Pennsylvania “has a lot of open space,” said Governor Tom Wolf to a legislative lunch audience at the Harrisburg Hilton Hotel. Ten weeks into his term, this was his first agricultural exposure since becoming the commonwealth’s chief executive. “We have a unique geography,” the Governor added, reminding those in attendance that they are located smack-dab in the middle of the richest market possibly in the world. With several metropolitan markets like New York, Philadelphia, Pittsburgh, Baltimore and Washington D.C. in close proximity, the Governor said “There is no other place in the world that can say this, in the 1700s, Pennsylvania was the breadbasket of the colonies and that was no accident.” [Read more…]
Mastitis is the most common disease affecting dairy cattle. “Preventing mastitis is certainly important but identifying it is equally important,” said Ernest Hovingh, DVM/PhD, a highly visible presence at ag gatherings, he averages about 100 presentations a year, often more. His original topic at the 2015 Lebanon Dairy & Crops Compliance Day was ‘Objectively Investigating Milk Quality Issues’, but mastitis took front and center. After identifying mastitis, he says, “it must be properly managed.” Hovingh opened with a Socratic questioning method, wanting to know from attendees if they could tell from varied slides “whether or not this cow has mastitis”; if not, what could it be? [Read more…]
by Katie Navarra
Honey bees are the most widely known pollinator species. However, recent research shows there are numerous pollinator species and that the more diverse the species the increased pollination benefits. “There are thousands of bee species, some are solitary, some nest in the ground, others in twigs and trees,” explained David Crowder, Assistant Professor of Entomology at Washington State University.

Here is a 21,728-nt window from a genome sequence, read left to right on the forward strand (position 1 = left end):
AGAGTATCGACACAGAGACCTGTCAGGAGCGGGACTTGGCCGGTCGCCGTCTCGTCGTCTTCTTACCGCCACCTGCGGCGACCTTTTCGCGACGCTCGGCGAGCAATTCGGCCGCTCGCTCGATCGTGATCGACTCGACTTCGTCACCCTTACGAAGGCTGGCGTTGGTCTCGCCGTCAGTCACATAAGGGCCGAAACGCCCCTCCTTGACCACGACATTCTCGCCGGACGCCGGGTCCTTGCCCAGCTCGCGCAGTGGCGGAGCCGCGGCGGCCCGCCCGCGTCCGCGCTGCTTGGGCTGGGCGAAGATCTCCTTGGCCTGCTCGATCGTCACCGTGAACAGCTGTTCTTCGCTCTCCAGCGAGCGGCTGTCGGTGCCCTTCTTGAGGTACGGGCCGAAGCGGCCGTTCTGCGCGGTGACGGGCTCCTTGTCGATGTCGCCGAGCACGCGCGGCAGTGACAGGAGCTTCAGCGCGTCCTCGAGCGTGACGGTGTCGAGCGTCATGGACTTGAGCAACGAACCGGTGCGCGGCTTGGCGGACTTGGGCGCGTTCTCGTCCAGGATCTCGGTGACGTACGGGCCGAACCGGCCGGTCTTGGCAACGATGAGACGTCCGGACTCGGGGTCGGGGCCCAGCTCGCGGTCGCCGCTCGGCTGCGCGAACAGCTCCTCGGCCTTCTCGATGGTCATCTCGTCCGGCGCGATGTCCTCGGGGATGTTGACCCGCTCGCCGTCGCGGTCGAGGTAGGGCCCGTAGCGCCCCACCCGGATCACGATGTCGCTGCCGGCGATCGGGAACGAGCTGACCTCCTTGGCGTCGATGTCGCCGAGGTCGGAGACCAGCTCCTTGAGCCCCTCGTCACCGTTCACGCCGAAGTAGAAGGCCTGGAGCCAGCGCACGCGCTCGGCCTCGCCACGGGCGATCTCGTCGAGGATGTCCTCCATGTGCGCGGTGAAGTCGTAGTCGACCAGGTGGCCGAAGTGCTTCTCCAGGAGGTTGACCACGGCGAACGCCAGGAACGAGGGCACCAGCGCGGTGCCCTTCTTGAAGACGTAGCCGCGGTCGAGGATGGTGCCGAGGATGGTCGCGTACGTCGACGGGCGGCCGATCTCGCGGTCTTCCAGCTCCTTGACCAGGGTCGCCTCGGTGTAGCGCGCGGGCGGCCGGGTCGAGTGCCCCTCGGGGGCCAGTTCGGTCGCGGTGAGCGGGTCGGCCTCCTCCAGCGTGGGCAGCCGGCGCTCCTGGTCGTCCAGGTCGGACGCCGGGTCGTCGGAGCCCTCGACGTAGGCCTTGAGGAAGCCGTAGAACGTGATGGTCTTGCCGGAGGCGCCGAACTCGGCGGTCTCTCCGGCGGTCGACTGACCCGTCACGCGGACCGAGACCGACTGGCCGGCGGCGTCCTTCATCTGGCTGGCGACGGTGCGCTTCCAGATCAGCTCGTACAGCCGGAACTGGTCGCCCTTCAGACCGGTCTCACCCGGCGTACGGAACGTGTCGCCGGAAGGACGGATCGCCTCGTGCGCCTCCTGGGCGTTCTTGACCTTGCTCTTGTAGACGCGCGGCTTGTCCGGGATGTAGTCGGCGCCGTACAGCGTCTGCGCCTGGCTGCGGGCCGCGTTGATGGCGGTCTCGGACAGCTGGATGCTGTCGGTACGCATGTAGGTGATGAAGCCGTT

During an eOrganic webinar, Crowder and Elias Bloom, a Ph.D. student in Entomology working in Crowder’s lab, discussed the diversity of native bees in farming systems and the roles they may play in supplement or replacing honey bees for pollination services. [Read more…]
It’s hard to imagine that sheep dotting a green pasture could cause any harm, but there are plenty of ways to become injured while working with sheep. It’s important to understand the basics of how and why sheep move the way they do to prevent injuries to both humans and animals. Any time a sheep is separated from its group is an opportunity for injury to the handler or the sheep.
by Tamara Scully
If you are a farmer, a farm family member or a farm worker, on-farm safety concerns you directly each day. The Center for Disease Control reports that 374 farmers and farm workers died from work-related injuries in 2012. And according to the Agricultural Safety and Health Council of America’s 2015 Agricultural Safety Work Sheet, available at www.ashca.org , the farm, fishery and forest combined work-related death rate is approximately 480 per year. Those numbers indicate that farming is one of the most dangerous occupations in the United States. [Read more…]